Quakers and Business

I sometimes wonder whether I am really a Quaker at heart. I like the way that they value, use, and are comfortable with silence. I like the way that they like to think things through rigorously and seek to live in a principled way. I like the way that they seek to make decisions by consensus and give those who disagree, but do not want to get in the way of a majority decision, the ability to “stand aside.”

So I read with interest a recent article, written in the light of the likely takeover of Cadbury in the UK, called “The Quaker Brand.”* Cadbury was one of a number of businesses set up by British Quakers in the 19th Century. The Quakers were keen to provide good working conditions for their staff, and a visit to their Bournville site in Birmingham is fascinating – and not just for the opportunity to eat lots of chocolate!

What interested me particularly in the article was that the reason that the Quakers became such good businessmen was because, being outside the Anglican Church, they were banned from universities (until the middle of the 19th centrury). This effectively excluded them from careers in law, science, or medicine – and of course their pacifism excluded service in the armed forces. There was also good networking within their religious community. These developments resonate with the Jew's dominance of financial activity in Europe in earlier centuries due to their exclusion. It is interesting to see the way in which the closing of doors to certain activity can shape whole communities in a way that brings benefit, although it can be (very) painful at the time.

I find it a scary thought that the focus of British intelligentsia on law, science, and medicine continues today to the detriment of creative industry. As I have sought to live out a vocation in the world of business for most of my working life, I also find it alarming that this establishment position was colluded with by the Anglican Church which in earlier centuries had a stranglehold on most of the education system. The Christian faith calls for a positive theology of work, but this perhaps explains why many (Church of England) churchgoers say that they find a complete absence during church worship of connection with, or affirmation of, their work.

Yes, maybe I am really a Quaker!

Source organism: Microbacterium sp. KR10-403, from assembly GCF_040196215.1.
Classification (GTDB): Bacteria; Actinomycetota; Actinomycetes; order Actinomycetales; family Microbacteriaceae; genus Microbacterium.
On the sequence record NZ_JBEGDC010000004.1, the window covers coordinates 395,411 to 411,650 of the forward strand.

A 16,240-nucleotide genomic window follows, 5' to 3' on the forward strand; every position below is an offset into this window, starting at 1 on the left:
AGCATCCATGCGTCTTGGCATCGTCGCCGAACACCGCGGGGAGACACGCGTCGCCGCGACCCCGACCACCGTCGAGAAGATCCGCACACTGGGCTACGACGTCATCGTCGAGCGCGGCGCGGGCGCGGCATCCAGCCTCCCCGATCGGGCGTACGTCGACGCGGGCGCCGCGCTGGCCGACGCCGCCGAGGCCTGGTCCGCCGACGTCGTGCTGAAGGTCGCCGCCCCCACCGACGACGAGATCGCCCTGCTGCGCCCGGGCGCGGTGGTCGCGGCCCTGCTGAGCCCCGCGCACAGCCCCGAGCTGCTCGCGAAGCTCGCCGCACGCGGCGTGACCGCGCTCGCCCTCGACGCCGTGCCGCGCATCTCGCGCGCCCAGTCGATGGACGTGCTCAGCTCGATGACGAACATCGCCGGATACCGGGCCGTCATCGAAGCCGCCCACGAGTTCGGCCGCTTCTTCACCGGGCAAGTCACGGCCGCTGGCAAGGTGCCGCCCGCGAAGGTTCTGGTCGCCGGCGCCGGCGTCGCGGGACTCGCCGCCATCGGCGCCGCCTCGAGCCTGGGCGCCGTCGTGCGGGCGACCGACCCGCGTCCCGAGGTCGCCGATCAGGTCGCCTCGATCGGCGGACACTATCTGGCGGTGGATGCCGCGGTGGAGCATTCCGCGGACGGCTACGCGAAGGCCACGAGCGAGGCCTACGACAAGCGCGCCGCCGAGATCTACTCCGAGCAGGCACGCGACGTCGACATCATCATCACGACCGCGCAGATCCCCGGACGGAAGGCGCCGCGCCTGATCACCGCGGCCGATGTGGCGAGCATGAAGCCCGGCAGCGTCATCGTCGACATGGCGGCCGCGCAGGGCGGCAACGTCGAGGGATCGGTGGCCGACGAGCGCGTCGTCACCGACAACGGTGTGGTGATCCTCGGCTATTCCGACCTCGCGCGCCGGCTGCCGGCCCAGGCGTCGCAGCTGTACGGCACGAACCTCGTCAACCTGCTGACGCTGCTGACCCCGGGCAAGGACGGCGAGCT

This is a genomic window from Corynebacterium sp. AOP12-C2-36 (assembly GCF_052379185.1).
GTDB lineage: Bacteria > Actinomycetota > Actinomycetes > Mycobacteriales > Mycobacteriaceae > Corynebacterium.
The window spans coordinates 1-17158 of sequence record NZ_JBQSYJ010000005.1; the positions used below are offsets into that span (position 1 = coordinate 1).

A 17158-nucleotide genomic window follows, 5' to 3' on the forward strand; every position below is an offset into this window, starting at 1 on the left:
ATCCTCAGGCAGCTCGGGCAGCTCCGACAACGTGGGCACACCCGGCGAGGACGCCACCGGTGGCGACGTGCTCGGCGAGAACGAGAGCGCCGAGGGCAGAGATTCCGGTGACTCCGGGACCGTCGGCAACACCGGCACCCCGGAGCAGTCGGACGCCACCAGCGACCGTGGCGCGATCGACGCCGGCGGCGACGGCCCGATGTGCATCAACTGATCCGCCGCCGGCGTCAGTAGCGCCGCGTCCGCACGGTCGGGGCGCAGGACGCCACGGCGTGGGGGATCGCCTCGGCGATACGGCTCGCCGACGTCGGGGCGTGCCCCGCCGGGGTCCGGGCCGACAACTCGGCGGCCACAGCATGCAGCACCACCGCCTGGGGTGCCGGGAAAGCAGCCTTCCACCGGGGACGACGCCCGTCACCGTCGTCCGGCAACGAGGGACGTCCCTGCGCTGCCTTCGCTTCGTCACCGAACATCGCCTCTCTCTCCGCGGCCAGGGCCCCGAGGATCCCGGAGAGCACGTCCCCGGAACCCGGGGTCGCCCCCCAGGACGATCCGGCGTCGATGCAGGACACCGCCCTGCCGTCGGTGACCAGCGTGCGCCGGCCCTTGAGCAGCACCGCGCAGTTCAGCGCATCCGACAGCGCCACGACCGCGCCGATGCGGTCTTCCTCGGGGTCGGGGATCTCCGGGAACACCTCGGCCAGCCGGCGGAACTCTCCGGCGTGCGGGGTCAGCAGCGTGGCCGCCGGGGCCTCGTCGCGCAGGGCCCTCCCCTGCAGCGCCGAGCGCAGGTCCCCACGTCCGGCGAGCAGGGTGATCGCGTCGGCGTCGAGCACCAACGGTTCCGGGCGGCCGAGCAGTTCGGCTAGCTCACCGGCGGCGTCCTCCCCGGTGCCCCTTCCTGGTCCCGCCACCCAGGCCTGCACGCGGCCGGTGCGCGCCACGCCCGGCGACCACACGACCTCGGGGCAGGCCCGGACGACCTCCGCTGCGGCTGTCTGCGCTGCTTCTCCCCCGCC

*The Week 30th January 2010

Cameron’s “raison d’etre” – to end moral relativism?

I may be a bit behind on the news, however I'm interested in comments by Janet Daley in the Sunday Telegraph.*

She has obviously been waiting for David Cameron and the Conservative Party to develop a clear sense of direction, and believes that they now have as she writes, “So let's give credit where it is due. What the Conservatives are saying now is nothing less than a full-frontal attack on moral relativism: the doctrine that says that no one has a right to criticise (or “stigmatise”, in the fashionable parlance) any life choice, however selfish, irresponsible, feckless or socially destructive it may be.”

I'm not into “moral relativism,” Perhaps its time for a pendulum to swing back the other way (if we can do so in a way that is accepting of human beings who do not fit other people's absolutes).

*Article 24th January, referred to in The Week 30th January 2010.

Haiti debt-fuelled disaster

Is it true? I'm hearing that a contributory factor to Haiti's financial poverty, which has made the impact of the recent earthquake worse, is that they only finished paying of debts to French banks around 1950. After slaves in Haiti won their freedom by rioting, apparently these debts were imposed on the people of Haiti by Napoleon as compensation for the losses incurred by the European owners of the plantations there on which the former slaves had worked.

Our celebration in 2007 of the conribution to the abolition of slavery in Britain by William Wilberforce and others brought home amongst other things the way in which slavery contributed to European coffers while impoverishing other people.

Search “Wilberforce” in the blog for related articles.